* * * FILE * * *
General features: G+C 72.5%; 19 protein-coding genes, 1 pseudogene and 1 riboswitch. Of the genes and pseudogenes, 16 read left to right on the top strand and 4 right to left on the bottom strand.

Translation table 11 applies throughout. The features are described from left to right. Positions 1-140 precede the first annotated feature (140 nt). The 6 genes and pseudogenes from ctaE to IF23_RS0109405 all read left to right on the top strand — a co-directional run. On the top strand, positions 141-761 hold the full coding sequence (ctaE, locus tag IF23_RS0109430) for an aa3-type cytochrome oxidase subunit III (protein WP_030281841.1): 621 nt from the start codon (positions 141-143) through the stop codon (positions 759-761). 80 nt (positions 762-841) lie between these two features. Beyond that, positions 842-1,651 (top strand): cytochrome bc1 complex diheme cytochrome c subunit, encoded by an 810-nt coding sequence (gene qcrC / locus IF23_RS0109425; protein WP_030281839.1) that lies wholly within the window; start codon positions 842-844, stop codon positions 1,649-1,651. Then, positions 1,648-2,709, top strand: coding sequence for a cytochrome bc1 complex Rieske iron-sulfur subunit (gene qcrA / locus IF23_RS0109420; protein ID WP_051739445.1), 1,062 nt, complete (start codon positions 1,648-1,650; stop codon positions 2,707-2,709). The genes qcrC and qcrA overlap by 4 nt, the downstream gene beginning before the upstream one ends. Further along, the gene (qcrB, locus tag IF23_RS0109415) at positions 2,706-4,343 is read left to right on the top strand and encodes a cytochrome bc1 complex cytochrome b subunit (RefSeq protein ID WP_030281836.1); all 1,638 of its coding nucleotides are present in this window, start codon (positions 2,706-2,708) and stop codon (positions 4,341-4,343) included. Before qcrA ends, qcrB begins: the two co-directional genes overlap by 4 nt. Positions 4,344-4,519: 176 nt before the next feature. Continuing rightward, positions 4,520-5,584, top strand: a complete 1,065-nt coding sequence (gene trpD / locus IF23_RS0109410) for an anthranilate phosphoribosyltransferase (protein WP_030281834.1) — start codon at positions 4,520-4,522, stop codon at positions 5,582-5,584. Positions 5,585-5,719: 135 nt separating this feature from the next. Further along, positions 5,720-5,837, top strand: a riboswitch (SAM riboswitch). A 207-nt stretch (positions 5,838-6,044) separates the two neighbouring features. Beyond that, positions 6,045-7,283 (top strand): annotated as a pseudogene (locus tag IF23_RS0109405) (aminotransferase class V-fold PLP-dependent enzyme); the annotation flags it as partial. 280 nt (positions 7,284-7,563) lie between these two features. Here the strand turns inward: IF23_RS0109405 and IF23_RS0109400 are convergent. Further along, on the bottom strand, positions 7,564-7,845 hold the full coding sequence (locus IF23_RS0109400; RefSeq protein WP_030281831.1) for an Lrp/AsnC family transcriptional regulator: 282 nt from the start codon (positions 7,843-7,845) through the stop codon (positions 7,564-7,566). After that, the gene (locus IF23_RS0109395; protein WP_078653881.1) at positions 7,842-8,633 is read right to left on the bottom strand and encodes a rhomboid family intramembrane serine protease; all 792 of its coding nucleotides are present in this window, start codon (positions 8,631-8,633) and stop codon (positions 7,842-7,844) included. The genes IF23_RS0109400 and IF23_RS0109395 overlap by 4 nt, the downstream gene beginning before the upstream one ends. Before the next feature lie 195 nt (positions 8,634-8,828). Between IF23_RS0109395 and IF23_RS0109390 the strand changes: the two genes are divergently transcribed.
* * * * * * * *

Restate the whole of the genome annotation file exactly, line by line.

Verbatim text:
General features: G+C 72.5%; 19 protein-coding genes, 1 pseudogene and 1 riboswitch. Of the genes and pseudogenes, 16 read left to right on the top strand and 4 right to left on the bottom strand.

Translation table 11 applies throughout. The features are described from left to right. Positions 1-140 precede the first annotated feature (140 nt). The 6 genes and pseudogenes from ctaE to IF23_RS0109405 all read left to right on the top strand — a co-directional run. On the top strand, positions 141-761 hold the full coding sequence (ctaE, locus tag IF23_RS0109430) for an aa3-type cytochrome oxidase subunit III (protein WP_030281841.1): 621 nt from the start codon (positions 141-143) through the stop codon (positions 759-761). 80 nt (positions 762-841) lie between these two features. Beyond that, positions 842-1,651 (top strand): cytochrome bc1 complex diheme cytochrome c subunit, encoded by an 810-nt coding sequence (gene qcrC / locus IF23_RS0109425; protein WP_030281839.1) that lies wholly within the window; start codon positions 842-844, stop codon positions 1,649-1,651. Then, positions 1,648-2,709, top strand: coding sequence for a cytochrome bc1 complex Rieske iron-sulfur subunit (gene qcrA / locus IF23_RS0109420; protein ID WP_051739445.1), 1,062 nt, complete (start codon positions 1,648-1,650; stop codon positions 2,707-2,709). The genes qcrC and qcrA overlap by 4 nt, the downstream gene beginning before the upstream one ends. Further along, the gene (qcrB, locus tag IF23_RS0109415) at positions 2,706-4,343 is read left to right on the top strand and encodes a cytochrome bc1 complex cytochrome b subunit (RefSeq protein ID WP_030281836.1); all 1,638 of its coding nucleotides are present in this window, start codon (positions 2,706-2,708) and stop codon (positions 4,341-4,343) included. Before qcrA ends, qcrB begins: the two co-directional genes overlap by 4 nt. Positions 4,344-4,519: 176 nt before the next feature. Continuing rightward, positions 4,520-5,584, top strand: a complete 1,065-nt coding sequence (gene trpD / locus IF23_RS0109410) for an anthranilate phosphoribosyltransferase (protein WP_030281834.1) — start codon at positions 4,520-4,522, stop codon at positions 5,582-5,584. Positions 5,585-5,719: 135 nt separating this feature from the next. Further along, positions 5,720-5,837, top strand: a riboswitch (SAM riboswitch). A 207-nt stretch (positions 5,838-6,044) separates the two neighbouring features. Beyond that, positions 6,045-7,283 (top strand): annotated as a pseudogene (locus tag IF23_RS0109405) (aminotransferase class V-fold PLP-dependent enzyme); the annotation flags it as partial. 280 nt (positions 7,284-7,563) lie between these two features. Here the strand turns inward: IF23_RS0109405 and IF23_RS0109400 are convergent. Further along, on the bottom strand, positions 7,564-7,845 hold the full coding sequence (locus IF23_RS0109400; RefSeq protein WP_030281831.1) for an Lrp/AsnC family transcriptional regulator: 282 nt from the start codon (positions 7,843-7,845) through the stop codon (positions 7,564-7,566). After that, the gene (locus IF23_RS0109395; protein WP_078653881.1) at positions 7,842-8,633 is read right to left on the bottom strand and encodes a rhomboid family intramembrane serine protease; all 792 of its coding nucleotides are present in this window, start codon (positions 8,631-8,633) and stop codon (positions 7,842-7,844) included. The genes IF23_RS0109400 and IF23_RS0109395 overlap by 4 nt, the downstream gene beginning before the upstream one ends. Before the next feature lie 195 nt (positions 8,634-8,828). Between IF23_RS0109395 and IF23_RS0109390 the strand changes: the two genes are divergently transcribed.